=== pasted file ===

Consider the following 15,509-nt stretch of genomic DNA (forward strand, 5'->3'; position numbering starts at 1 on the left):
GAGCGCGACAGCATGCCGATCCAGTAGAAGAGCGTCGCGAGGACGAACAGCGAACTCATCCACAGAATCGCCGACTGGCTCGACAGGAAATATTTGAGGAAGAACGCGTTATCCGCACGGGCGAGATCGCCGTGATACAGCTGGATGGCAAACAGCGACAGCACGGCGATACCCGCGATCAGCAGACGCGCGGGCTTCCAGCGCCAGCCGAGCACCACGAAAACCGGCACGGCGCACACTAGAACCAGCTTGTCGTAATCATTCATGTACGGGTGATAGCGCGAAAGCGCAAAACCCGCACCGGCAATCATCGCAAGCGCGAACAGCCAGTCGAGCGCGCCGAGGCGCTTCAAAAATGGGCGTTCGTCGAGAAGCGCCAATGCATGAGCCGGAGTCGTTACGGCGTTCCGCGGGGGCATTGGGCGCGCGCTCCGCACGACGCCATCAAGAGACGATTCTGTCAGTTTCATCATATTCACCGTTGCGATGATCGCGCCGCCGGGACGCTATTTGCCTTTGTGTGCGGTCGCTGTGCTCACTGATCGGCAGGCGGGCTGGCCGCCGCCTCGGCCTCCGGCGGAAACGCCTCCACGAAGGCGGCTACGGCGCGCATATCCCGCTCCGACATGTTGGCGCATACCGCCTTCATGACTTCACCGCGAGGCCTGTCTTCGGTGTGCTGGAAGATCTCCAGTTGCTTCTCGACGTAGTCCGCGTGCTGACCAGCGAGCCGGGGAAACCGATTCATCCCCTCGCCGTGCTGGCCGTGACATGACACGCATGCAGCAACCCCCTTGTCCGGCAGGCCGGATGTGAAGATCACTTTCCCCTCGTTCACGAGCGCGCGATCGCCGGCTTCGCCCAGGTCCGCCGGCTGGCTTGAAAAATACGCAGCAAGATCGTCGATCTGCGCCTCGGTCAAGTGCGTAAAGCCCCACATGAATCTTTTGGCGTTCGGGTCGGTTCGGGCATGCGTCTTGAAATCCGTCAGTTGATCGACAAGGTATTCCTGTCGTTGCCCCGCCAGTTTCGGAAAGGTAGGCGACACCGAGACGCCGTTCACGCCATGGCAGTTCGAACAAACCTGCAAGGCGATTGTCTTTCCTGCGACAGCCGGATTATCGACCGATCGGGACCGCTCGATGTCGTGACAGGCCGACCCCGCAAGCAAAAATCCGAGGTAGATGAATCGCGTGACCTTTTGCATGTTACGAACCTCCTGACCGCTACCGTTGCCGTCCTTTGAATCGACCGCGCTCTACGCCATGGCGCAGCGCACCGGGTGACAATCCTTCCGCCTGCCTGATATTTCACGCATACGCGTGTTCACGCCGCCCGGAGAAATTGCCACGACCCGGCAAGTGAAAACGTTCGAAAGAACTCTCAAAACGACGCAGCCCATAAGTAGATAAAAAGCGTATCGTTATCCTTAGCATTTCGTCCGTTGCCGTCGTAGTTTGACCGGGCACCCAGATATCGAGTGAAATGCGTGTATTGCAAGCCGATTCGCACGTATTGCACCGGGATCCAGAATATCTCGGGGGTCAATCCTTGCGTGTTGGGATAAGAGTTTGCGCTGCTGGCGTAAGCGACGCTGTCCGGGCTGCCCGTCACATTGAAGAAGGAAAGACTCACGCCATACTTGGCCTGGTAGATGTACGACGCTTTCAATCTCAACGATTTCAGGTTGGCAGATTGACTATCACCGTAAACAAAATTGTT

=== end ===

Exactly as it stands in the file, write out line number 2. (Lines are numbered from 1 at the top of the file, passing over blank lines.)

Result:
GAGCGCGACAGCATGCCGATCCAGTAGAAGAGCGTCGCGAGGACGAACAGCGAACTCATCCACAGAATCGCCGACTGGCTCGACAGGAAATATTTGAGGAAGAACGCGTTATCCGCACGGGCGAGATCGCCGTGATACAGCTGGATGGCAAACAGCGACAGCACGGCGATACCCGCGATCAGCAGACGCGCGGGCTTCCAGCGCCAGCCGAGCACCACGAAAACCGGCACGGCGCACACTAGAACCAGCTTGTCGTAATCATTCATGTACGGGTGATAGCGCGAAAGCGCAAAACCCGCACCGGCAATCATCGCAAGCGCGAACAGCCAGTCGAGCGCGCCGAGGCGCTTCAAAAATGGGCGTTCGTCGAGAAGCGCCAATGCATGAGCCGGAGTCGTTACGGCGTTCCGCGGGGGCATTGGGCGCGCGCTCCGCACGACGCCATCAAGAGACGATTCTGTCAGTTTCATCATATTCACCGTTGCGATGATCGCGCCGCCGGGACGCTATTTGCCTTTGTGTGCGGTCGCTGTGCTCACTGATCGGCAGGCGGGCTGGCCGCCGCCTCGGCCTCCGGCGGAAACGCCTCCACGAAGGCGGCTACGGCGCGCATATCCCGCTCCGACATGTTGGCGCATACCGCCTTCATGACTTCACCGCGAGGCCTGTCTTCGGTGTGCTGGAAGATCTCCAGTTGCTTCTCGACGTAGTCCGCGTGCTGACCAGCGAGCCGGGGAAACCGATTCATCCCCTCGCCGTGCTGGCCGTGACATGACACGCATGCAGCAACCCCCTTGTCCGGCAGGCCGGATGTGAAGATCACTTTCCCCTCGTTCACGAGCGCGCGATCGCCGGCTTCGCCCAGGTCCGCCGGCTGGCTTGAAAAATACGCAGCAAGATCGTCGATCTGCGCCTCGGTCAAGTGCGTAAAGCCCCACATGAATCTTTTGGCGTTCGGGTCGGTTCGGGCATGCGTCTTGAAATCCGTCAGTTGATCGACAAGGTATTCCTGTCGTTGCCCCGCCAGTTTCGGAAAGGTAGGCGACACCGAGACGCCGTTCACGCCATGGCAGTTCGAACAAACCTGCAAGGCGATTGTCTTTCCTGCGACAGCCGGATTATCGACCGATCGGGACCGCTCGATGTCGTGACAGGCCGACCCCGCAAGCAAAAATCCGAGGTAGATGAATCGCGTGACCTTTTGCATGTTACGAACCTCCTGACCGCTACCGTTGCCGTCCTTTGAATCGACCGCGCTCTACGCCATGGCGCAGCGCACCGGGTGACAATCCTTCCGCCTGCCTGATATTTCACGCATACGCGTGTTCACGCCGCCCGGAGAAATTGCCACGACCCGGCAAGTGAAAACGTTCGAAAGAACTCTCAAAACGACGCAGCCCATAAGTAGATAAAAAGCGTATCGTTATCCTTAGCATTTCGTCCGTTGCCGTCGTAGTTTGACCGGGCACCCAGATATCGAGTGAAATGCGTGTATTGCAAGCCGATTCGCACGTATTGCACCGGGATCCAGAATATCTCGGGGGTCAATCCTTGCGTGTTGGGATAAGAGTTTGCGCTGCTGGCGTAAGCGACGCTGTCCGGGCTGCCCGTCACATTGAAGAAGGAAAGACTCACGCCATACTTGGCCTGGTAGATGTACGACGCTTTCAATCTCAACGATTTCAGGTTGGCAGATTGACTATCACCGTAAACAAAATTGTT